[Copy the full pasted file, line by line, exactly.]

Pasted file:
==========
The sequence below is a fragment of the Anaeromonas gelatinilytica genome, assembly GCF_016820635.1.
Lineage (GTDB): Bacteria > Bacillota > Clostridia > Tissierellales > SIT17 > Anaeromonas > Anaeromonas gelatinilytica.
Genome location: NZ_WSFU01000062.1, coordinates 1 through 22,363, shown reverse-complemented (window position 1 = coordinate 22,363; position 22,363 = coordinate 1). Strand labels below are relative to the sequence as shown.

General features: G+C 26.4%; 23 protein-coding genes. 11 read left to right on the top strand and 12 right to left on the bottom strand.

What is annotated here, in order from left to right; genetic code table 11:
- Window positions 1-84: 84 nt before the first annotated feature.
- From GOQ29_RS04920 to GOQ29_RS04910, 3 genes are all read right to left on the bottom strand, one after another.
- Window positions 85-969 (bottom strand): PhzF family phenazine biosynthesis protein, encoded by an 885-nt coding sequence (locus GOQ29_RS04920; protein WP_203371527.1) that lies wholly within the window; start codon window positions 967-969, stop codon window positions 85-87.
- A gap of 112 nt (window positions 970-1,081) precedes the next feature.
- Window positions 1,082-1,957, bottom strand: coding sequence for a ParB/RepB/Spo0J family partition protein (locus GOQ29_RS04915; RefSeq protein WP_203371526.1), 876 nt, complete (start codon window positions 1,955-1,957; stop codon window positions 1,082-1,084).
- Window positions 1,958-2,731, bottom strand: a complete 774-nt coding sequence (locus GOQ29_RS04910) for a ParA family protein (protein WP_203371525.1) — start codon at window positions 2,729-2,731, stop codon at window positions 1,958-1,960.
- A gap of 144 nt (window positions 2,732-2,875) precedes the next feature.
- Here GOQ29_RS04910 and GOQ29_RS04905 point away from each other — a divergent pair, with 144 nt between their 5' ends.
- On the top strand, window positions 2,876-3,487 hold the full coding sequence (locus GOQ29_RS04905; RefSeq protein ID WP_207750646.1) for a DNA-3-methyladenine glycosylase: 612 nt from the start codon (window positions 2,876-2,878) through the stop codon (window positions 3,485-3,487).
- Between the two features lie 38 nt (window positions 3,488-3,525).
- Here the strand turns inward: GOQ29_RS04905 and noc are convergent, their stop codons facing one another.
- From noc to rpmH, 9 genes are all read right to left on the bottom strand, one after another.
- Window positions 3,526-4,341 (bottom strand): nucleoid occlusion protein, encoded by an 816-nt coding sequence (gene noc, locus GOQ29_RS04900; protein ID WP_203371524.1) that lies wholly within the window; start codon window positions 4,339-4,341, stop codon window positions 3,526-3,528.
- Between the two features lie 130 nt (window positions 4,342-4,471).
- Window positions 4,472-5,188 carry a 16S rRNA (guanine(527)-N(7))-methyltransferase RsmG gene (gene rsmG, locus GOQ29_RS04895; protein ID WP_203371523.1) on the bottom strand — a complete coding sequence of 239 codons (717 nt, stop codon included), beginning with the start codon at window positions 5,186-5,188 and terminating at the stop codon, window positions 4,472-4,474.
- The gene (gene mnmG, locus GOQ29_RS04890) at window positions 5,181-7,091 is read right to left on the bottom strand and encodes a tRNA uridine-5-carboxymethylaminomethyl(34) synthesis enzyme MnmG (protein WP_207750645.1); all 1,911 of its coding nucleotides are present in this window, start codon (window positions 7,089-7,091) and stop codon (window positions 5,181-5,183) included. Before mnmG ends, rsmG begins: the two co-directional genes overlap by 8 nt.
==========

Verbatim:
The sequence below is a fragment of the Anaeromonas gelatinilytica genome, assembly GCF_016820635.1.
Lineage (GTDB): Bacteria > Bacillota > Clostridia > Tissierellales > SIT17 > Anaeromonas > Anaeromonas gelatinilytica.
Genome location: NZ_WSFU01000062.1, coordinates 1 through 22,363, shown reverse-complemented (window position 1 = coordinate 22,363; position 22,363 = coordinate 1). Strand labels below are relative to the sequence as shown.

General features: G+C 26.4%; 23 protein-coding genes. 11 read left to right on the top strand and 12 right to left on the bottom strand.

What is annotated here, in order from left to right; genetic code table 11:
- Window positions 1-84: 84 nt before the first annotated feature.
- From GOQ29_RS04920 to GOQ29_RS04910, 3 genes are all read right to left on the bottom strand, one after another.
- Window positions 85-969 (bottom strand): PhzF family phenazine biosynthesis protein, encoded by an 885-nt coding sequence (locus GOQ29_RS04920; protein WP_203371527.1) that lies wholly within the window; start codon window positions 967-969, stop codon window positions 85-87.
- A gap of 112 nt (window positions 970-1,081) precedes the next feature.
- Window positions 1,082-1,957, bottom strand: coding sequence for a ParB/RepB/Spo0J family partition protein (locus GOQ29_RS04915; RefSeq protein WP_203371526.1), 876 nt, complete (start codon window positions 1,955-1,957; stop codon window positions 1,082-1,084).
- Window positions 1,958-2,731, bottom strand: a complete 774-nt coding sequence (locus GOQ29_RS04910) for a ParA family protein (protein WP_203371525.1) — start codon at window positions 2,729-2,731, stop codon at window positions 1,958-1,960.
- A gap of 144 nt (window positions 2,732-2,875) precedes the next feature.
- Here GOQ29_RS04910 and GOQ29_RS04905 point away from each other — a divergent pair, with 144 nt between their 5' ends.
- On the top strand, window positions 2,876-3,487 hold the full coding sequence (locus GOQ29_RS04905; RefSeq protein ID WP_207750646.1) for a DNA-3-methyladenine glycosylase: 612 nt from the start codon (window positions 2,876-2,878) through the stop codon (window positions 3,485-3,487).
- Between the two features lie 38 nt (window positions 3,488-3,525).
- Here the strand turns inward: GOQ29_RS04905 and noc are convergent, their stop codons facing one another.
- From noc to rpmH, 9 genes are all read right to left on the bottom strand, one after another.
- Window positions 3,526-4,341 (bottom strand): nucleoid occlusion protein, encoded by an 816-nt coding sequence (gene noc, locus GOQ29_RS04900; protein ID WP_203371524.1) that lies wholly within the window; start codon window positions 4,339-4,341, stop codon window positions 3,526-3,528.
- Between the two features lie 130 nt (window positions 4,342-4,471).
- Window positions 4,472-5,188 carry a 16S rRNA (guanine(527)-N(7))-methyltransferase RsmG gene (gene rsmG, locus GOQ29_RS04895; protein ID WP_203371523.1) on the bottom strand — a complete coding sequence of 239 codons (717 nt, stop codon included), beginning with the start codon at window positions 5,186-5,188 and terminating at the stop codon, window positions 4,472-4,474.
- The gene (gene mnmG, locus GOQ29_RS04890) at window positions 5,181-7,091 is read right to left on the bottom strand and encodes a tRNA uridine-5-carboxymethylaminomethyl(34) synthesis enzyme MnmG (protein WP_207750645.1); all 1,911 of its coding nucleotides are present in this window, start codon (window positions 7,089-7,091) and stop codon (window positions 5,181-5,183) included. Before mnmG ends, rsmG begins: the two co-directional genes overlap by 8 nt.